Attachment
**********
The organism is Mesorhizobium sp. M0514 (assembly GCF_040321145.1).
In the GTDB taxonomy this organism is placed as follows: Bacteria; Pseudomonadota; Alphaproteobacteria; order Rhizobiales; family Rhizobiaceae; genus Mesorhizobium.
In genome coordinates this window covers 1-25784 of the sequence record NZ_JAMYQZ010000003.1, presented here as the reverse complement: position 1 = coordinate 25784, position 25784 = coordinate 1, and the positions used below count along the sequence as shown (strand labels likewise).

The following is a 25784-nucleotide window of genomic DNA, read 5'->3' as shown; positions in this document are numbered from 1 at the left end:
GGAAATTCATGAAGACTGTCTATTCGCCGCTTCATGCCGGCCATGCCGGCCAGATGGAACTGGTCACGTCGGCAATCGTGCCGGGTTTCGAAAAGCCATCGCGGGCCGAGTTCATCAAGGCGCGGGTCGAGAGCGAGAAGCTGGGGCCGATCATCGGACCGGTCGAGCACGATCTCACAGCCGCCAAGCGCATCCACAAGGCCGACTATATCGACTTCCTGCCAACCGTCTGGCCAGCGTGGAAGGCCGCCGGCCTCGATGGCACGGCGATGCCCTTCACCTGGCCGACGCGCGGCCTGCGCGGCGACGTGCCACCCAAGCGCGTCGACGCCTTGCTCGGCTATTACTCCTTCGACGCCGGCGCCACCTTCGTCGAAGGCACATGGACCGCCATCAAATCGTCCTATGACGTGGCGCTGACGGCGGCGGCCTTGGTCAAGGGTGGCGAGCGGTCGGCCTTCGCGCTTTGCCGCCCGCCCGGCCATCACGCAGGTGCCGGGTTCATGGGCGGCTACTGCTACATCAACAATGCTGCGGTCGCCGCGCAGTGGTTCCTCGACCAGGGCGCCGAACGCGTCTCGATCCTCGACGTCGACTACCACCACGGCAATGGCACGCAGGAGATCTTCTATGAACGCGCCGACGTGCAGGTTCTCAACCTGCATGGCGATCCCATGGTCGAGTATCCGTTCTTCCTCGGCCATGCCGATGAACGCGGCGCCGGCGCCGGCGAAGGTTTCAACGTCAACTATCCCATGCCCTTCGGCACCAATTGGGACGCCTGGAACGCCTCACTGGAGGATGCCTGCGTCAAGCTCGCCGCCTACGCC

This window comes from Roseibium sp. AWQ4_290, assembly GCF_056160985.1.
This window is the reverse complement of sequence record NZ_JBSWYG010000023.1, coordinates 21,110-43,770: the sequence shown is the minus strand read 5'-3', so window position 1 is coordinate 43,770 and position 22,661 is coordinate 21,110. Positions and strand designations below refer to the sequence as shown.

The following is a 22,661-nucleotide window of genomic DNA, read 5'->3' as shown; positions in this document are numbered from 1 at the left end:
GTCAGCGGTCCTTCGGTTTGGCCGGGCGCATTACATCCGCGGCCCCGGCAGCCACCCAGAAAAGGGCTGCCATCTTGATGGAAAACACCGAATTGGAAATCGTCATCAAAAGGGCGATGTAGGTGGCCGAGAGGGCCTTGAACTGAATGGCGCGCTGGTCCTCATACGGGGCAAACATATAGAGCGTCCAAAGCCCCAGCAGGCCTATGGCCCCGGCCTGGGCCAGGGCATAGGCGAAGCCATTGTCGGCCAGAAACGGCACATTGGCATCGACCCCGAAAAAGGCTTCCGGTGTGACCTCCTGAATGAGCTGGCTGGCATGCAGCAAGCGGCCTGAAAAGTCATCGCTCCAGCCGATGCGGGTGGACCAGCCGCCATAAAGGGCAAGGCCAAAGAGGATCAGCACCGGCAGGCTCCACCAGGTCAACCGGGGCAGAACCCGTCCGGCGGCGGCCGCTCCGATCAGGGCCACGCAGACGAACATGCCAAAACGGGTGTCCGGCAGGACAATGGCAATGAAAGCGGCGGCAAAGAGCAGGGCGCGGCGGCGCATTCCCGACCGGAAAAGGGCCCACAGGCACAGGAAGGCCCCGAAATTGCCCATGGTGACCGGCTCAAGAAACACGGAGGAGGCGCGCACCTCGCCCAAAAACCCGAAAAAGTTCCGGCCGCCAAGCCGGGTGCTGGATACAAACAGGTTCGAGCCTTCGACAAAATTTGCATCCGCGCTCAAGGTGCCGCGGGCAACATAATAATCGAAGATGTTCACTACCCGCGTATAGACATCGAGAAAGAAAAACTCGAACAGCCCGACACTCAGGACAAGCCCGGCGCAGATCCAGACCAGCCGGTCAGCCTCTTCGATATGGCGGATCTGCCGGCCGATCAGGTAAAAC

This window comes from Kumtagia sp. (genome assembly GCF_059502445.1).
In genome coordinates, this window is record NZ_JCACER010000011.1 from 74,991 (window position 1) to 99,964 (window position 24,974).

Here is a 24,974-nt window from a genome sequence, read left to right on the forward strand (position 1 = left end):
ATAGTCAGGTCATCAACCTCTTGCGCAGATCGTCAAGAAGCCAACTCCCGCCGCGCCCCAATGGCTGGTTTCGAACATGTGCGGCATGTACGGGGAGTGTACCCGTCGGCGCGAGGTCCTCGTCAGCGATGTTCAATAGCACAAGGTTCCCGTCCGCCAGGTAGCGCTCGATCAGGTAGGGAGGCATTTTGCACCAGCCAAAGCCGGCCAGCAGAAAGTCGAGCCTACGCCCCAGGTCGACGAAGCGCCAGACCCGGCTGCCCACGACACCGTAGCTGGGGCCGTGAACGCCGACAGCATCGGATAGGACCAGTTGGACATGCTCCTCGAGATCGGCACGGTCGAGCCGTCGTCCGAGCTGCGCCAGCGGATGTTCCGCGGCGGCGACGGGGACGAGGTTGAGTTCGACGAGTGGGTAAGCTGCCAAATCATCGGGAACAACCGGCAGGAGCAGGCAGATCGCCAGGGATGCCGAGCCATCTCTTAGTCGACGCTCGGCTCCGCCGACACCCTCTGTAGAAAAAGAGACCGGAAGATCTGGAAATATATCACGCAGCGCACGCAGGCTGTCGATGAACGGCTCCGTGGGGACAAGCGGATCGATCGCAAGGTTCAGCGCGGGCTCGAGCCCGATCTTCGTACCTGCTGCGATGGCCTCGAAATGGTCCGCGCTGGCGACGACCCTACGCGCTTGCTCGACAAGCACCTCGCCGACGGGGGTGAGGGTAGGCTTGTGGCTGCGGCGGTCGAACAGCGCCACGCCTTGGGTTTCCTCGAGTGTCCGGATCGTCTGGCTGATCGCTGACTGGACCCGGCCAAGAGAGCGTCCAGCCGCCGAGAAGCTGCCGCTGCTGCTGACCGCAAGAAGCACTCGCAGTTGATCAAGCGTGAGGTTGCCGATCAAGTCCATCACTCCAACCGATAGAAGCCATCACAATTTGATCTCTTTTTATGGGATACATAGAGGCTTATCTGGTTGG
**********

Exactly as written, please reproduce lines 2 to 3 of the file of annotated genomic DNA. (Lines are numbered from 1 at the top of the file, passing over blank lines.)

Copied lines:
In the GTDB taxonomy this organism is placed as follows: Bacteria; Pseudomonadota; Alphaproteobacteria; order Rhizobiales; family Rhizobiaceae; genus Mesorhizobium.
In genome coordinates this window covers 1-25784 of the sequence record NZ_JAMYQZ010000003.1, presented here as the reverse complement: position 1 = coordinate 25784, position 25784 = coordinate 1, and the positions used below count along the sequence as shown (strand labels likewise).